But that's not to say we escaped entirely unscathed! Our storm door in front blew around and got a little (more) banged up. Some water came in one of the downstairs windows. And most startlingly, the back door blew open entirely and the kitchen floor got soaked, as did my backpack which I'd left by the door. I know, I should have put it away—but you still don't expect to suffer a deluge! The bag was soaked through, my Pokemon card case was wet through... luckily, the deck box itself within the case kept out the water so my favorite deck didn't suffer any damage.

Lots of folks had it worse than us. 45 percent of Bedford households were still without power at 6am, and the schools had a two-hour delay to let the DPW clear the roads. At Harvey's friend's house around the corner a tree fell on their car—luckily missing smashing it entirely, but it's still not something you like to see. Then today was cold and wintery. Summer is over.. the season of storms is upon us!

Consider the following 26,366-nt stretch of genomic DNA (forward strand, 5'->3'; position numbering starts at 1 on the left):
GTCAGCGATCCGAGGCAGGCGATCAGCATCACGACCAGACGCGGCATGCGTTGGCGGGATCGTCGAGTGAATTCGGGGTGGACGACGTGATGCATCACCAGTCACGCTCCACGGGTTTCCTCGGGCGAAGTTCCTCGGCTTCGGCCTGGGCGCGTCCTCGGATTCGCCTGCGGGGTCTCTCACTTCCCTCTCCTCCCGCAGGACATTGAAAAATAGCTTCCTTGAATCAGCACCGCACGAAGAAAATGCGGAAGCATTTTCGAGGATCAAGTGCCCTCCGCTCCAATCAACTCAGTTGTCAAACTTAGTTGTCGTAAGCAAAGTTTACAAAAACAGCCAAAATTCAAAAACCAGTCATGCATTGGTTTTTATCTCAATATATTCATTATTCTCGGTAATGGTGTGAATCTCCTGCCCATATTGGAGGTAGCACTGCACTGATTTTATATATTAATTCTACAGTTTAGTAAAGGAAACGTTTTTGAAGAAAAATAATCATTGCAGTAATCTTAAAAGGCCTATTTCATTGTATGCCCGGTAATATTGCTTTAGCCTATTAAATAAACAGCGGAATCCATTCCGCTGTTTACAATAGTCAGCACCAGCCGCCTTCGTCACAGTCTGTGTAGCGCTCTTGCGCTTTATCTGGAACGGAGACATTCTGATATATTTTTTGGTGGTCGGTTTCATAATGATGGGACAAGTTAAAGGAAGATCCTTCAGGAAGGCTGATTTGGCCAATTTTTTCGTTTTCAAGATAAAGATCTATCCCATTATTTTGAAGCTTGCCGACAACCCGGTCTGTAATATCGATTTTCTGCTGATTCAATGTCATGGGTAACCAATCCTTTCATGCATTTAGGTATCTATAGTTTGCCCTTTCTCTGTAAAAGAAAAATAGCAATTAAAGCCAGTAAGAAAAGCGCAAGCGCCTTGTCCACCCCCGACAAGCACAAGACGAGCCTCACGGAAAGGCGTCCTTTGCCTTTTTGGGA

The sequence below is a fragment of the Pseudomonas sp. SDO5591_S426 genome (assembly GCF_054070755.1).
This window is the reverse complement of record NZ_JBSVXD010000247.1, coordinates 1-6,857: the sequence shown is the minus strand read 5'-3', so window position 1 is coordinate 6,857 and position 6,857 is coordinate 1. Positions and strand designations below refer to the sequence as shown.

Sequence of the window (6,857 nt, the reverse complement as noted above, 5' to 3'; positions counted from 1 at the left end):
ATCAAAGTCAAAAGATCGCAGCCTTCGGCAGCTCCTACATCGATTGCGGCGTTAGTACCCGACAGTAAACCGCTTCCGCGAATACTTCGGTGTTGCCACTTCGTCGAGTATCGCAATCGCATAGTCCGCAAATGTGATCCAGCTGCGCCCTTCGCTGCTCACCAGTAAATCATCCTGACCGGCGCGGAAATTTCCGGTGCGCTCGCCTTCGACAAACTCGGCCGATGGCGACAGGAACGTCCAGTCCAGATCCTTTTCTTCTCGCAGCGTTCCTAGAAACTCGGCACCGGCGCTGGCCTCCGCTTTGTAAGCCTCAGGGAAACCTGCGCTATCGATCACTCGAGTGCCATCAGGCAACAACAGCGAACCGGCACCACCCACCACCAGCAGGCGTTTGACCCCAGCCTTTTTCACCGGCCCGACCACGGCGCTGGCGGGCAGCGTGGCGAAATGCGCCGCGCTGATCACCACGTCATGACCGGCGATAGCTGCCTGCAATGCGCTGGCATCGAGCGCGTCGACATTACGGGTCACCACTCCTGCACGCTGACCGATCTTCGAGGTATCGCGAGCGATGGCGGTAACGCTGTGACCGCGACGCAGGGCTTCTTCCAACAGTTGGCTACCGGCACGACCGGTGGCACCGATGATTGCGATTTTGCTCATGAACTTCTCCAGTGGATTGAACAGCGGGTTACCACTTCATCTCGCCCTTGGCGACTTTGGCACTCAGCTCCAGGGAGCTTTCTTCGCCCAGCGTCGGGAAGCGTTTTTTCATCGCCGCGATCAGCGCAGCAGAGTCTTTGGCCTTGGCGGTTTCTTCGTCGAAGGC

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poetry on his own time

This morning we went to a "poetry teatime". What a great idea! Tea and poetry are definitely among our favorite things. We were almost late because we were having so much fun reciting poems and song lyrics over the breakfast table. And I had to make muffins. Because I don't know that it's possible for homeschoolers to get together for anything without treats—thematically appropriate if possible. Three families came; that meant two kinds of muffins and some scones.